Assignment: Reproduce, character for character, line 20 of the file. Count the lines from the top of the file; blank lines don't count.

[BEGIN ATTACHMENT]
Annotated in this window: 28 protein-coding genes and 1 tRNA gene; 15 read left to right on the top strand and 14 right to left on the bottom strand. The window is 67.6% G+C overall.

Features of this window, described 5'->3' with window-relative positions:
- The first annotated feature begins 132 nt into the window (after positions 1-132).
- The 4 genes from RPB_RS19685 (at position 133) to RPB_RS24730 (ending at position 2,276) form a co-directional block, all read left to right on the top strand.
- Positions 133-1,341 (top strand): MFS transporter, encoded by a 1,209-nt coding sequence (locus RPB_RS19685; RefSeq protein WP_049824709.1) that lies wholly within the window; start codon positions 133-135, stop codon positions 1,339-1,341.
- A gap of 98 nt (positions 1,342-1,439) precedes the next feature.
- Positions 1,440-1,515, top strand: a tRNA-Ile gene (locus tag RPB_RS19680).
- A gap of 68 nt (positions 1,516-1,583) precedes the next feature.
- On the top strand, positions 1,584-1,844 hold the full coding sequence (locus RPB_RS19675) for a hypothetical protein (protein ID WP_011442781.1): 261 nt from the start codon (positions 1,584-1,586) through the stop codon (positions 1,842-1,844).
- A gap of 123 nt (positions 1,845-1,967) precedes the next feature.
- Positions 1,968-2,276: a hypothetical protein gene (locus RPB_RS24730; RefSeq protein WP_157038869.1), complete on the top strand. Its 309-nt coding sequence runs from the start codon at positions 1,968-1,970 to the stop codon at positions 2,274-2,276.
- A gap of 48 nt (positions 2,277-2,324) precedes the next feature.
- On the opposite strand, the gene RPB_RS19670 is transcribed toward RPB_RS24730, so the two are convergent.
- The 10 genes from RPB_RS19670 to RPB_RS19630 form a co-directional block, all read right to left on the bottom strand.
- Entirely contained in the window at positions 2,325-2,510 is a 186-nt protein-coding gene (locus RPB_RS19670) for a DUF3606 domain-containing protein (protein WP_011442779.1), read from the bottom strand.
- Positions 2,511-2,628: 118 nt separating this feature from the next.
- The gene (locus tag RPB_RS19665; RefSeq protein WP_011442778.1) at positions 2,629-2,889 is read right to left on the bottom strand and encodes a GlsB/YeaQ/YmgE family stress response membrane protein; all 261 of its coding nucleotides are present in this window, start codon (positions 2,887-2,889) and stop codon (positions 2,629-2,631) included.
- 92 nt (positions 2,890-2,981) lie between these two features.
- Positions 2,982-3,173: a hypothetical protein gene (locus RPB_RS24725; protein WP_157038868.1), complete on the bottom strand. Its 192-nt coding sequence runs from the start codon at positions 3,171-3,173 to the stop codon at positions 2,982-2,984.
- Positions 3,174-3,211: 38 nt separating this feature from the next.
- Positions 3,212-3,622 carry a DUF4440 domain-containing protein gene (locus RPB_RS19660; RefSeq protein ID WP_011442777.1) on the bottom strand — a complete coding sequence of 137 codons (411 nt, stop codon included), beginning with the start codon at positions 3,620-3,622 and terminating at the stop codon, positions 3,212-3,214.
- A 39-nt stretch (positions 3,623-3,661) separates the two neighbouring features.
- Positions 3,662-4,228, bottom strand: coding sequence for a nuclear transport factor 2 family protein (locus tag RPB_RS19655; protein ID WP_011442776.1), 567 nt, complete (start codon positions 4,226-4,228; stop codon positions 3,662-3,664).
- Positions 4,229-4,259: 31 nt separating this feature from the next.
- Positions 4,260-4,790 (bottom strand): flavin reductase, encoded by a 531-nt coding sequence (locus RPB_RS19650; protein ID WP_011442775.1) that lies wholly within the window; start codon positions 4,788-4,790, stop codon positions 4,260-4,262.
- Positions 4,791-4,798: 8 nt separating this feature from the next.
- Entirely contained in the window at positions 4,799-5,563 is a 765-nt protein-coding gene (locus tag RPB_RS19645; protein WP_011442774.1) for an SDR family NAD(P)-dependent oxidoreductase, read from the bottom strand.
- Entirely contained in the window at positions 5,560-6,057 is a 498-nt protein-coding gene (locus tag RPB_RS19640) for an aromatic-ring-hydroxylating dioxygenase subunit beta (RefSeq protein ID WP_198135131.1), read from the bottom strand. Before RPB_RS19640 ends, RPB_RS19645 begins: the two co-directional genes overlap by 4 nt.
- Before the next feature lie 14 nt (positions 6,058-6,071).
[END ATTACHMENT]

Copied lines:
- Positions 3,174-3,211: 38 nt separating this feature from the next.